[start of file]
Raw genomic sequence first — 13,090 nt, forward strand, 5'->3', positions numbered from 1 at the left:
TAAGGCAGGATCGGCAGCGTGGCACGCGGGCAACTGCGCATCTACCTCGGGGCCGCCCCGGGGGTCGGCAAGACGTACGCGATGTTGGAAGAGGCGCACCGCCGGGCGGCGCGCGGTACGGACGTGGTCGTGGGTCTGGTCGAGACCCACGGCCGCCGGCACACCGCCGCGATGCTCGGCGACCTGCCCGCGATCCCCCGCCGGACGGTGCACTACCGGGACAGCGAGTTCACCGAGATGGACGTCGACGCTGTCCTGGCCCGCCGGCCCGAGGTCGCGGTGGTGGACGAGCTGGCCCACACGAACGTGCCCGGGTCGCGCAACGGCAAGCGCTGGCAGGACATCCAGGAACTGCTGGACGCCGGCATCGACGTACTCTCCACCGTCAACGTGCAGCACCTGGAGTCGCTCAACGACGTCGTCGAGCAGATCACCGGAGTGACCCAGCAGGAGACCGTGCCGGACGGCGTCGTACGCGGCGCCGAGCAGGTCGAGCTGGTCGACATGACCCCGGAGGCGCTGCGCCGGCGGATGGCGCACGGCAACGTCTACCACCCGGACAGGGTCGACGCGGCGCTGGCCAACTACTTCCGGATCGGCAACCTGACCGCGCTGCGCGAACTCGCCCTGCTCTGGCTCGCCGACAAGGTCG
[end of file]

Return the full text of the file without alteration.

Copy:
Raw genomic sequence first — 13,090 nt, forward strand, 5'->3', positions numbered from 1 at the left:
TAAGGCAGGATCGGCAGCGTGGCACGCGGGCAACTGCGCATCTACCTCGGGGCCGCCCCGGGGGTCGGCAAGACGTACGCGATGTTGGAAGAGGCGCACCGCCGGGCGGCGCGCGGTACGGACGTGGTCGTGGGTCTGGTCGAGACCCACGGCCGCCGGCACACCGCCGCGATGCTCGGCGACCTGCCCGCGATCCCCCGCCGGACGGTGCACTACCGGGACAGCGAGTTCACCGAGATGGACGTCGACGCTGTCCTGGCCCGCCGGCCCGAGGTCGCGGTGGTGGACGAGCTGGCCCACACGAACGTGCCCGGGTCGCGCAACGGCAAGCGCTGGCAGGACATCCAGGAACTGCTGGACGCCGGCATCGACGTACTCTCCACCGTCAACGTGCAGCACCTGGAGTCGCTCAACGACGTCGTCGAGCAGATCACCGGAGTGACCCAGCAGGAGACCGTGCCGGACGGCGTCGTACGCGGCGCCGAGCAGGTCGAGCTGGTCGACATGACCCCGGAGGCGCTGCGCCGGCGGATGGCGCACGGCAACGTCTACCACCCGGACAGGGTCGACGCGGCGCTGGCCAACTACTTCCGGATCGGCAACCTGACCGCGCTGCGCGAACTCGCCCTGCTCTGGCTCGCCGACAAGGTCG